Gynecology and Reproductive Endocrinology

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Short Communication - Gynecology and Reproductive Endocrinology (2021) Volume 5, Issue 1

The role of progestogens in threatened and idiopathic recurrent miscarriage

It is well known that progesterone plays a major role in the maintenance of pregnancy, particularly during the early stages. The management of pregnant women at risk of a threatened or idiopathic recurrent miscarriage is complex and critical. Therefore, a group of obstetricians and gynecologists practicing in Saudi Arabia gathered to update the 2014 Saudi guidelines for threatened and recurrent miscarriage management. In preparation, a literature review was conducted to explore the role of oral, vaginal, and injectable progestogens: this was used as a basis to develop position statements to guide and standardize practice across Saudi Arabia.

Position Statements Threatened Miscarriage 1. For women presenting with a clinical diagnosis of threatened miscarriage, dydrogesterone may reduce the rate of miscarriage. 2. Oral dydrogesterone should be offered. Manufacturer dosage: 40 mg loading, then 30 mg once daily until symptoms (bleeding) remit. If symptoms persist/ recur, increase dose by 10 mg three times a day. Maintain effective dose for 1 week after symptoms have ceased and then gradually reduce dose. Immediately resume treatment at effective dose, if symptoms recur.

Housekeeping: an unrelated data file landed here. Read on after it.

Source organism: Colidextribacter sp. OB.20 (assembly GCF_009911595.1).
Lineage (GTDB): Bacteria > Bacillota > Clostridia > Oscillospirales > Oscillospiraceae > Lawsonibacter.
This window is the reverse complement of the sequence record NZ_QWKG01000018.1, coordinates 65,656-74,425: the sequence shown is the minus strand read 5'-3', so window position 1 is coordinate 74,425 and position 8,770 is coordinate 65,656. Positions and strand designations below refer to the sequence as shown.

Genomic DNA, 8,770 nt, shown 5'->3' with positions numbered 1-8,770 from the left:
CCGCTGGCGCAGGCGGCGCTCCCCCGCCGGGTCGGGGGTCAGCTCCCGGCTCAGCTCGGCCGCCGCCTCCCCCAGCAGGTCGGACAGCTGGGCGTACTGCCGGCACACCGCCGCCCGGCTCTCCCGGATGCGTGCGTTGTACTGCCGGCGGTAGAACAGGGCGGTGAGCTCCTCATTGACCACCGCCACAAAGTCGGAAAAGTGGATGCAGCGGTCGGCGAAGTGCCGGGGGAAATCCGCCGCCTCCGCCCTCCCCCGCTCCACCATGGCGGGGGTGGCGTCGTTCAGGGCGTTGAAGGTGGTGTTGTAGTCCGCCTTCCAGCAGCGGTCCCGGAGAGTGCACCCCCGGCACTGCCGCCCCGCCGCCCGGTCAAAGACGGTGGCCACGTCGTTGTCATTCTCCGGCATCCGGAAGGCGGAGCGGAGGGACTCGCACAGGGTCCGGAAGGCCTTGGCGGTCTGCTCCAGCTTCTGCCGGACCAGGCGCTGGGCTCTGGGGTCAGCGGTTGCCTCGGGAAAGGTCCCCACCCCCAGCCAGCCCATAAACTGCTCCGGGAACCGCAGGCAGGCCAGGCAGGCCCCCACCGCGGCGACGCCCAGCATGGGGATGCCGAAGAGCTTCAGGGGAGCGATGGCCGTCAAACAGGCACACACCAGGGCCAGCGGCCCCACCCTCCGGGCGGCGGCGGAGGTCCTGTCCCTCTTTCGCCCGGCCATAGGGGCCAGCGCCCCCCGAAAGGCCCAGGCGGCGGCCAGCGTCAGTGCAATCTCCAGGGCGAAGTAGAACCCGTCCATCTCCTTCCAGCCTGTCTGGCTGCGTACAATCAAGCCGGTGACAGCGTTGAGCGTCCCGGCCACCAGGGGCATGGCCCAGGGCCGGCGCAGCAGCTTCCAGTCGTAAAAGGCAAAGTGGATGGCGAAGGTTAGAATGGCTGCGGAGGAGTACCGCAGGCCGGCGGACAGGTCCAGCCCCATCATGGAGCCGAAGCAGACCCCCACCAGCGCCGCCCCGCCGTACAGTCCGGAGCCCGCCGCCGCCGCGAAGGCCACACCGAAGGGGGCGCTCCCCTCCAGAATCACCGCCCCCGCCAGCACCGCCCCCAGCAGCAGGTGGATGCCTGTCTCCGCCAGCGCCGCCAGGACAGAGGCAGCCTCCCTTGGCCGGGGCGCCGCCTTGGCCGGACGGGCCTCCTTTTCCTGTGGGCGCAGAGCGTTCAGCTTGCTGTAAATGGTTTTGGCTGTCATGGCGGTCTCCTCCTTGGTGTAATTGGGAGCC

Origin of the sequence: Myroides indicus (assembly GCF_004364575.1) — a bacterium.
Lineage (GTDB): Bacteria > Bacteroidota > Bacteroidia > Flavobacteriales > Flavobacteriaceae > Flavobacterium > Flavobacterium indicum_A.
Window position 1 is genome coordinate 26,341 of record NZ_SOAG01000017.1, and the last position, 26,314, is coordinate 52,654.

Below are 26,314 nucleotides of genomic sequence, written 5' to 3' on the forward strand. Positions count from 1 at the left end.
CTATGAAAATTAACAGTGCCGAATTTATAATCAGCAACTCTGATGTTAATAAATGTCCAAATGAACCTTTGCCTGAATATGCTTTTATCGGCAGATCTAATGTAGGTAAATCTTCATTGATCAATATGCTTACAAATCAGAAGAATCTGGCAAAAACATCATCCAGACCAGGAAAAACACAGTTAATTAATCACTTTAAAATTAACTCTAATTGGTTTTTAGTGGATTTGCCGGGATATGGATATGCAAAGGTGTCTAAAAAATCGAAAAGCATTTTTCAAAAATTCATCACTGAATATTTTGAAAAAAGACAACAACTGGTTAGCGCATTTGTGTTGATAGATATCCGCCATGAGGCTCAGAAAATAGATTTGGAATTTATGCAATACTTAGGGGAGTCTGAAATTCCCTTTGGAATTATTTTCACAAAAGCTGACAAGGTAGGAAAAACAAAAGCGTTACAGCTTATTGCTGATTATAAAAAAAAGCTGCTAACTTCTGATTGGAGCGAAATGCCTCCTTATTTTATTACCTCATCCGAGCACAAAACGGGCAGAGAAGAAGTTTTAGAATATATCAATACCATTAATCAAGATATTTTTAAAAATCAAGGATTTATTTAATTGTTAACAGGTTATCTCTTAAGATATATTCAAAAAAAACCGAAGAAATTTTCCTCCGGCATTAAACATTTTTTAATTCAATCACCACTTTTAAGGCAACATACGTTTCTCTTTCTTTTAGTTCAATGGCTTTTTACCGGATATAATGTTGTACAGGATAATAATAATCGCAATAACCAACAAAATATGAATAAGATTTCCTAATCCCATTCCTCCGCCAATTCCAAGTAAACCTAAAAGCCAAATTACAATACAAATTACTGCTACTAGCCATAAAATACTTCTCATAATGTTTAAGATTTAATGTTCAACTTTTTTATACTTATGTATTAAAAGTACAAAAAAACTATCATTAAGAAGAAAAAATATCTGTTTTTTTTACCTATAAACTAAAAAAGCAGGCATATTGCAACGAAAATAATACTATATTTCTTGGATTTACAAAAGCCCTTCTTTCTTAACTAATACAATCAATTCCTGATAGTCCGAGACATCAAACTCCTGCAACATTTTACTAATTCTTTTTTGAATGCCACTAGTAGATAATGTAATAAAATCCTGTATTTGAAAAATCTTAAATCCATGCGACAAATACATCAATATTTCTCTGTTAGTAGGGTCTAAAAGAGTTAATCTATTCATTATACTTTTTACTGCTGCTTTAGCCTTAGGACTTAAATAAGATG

Recurrent Miscarriage 1. Thorough investigations are warranted to rule out other causes of miscarriage. Once ruled out, a diagnosis of idiopathic recurrent miscarriage is confirmed. 2. For women presenting with a clinical diagnosis of idiopathic recurrent miscarriage (having experienced two or more), there is a reduction in the rate of miscarriage with the use of dydrogesterone. 3. Dydrogesterone should be administered as early as possible, at the diagnosis of pregnancy or during the luteal phase, in stimulated cycles. 4. Oral dydrogesterone should be offered. Manufacturer dosage: 10–20 mg daily, until the 20th week of pregnancy. Treatment should preferably start before conception. If symptoms of threatened miscarriage occur during treatment, continue treatment as stated for that indication

Author(s): Hisham Arab

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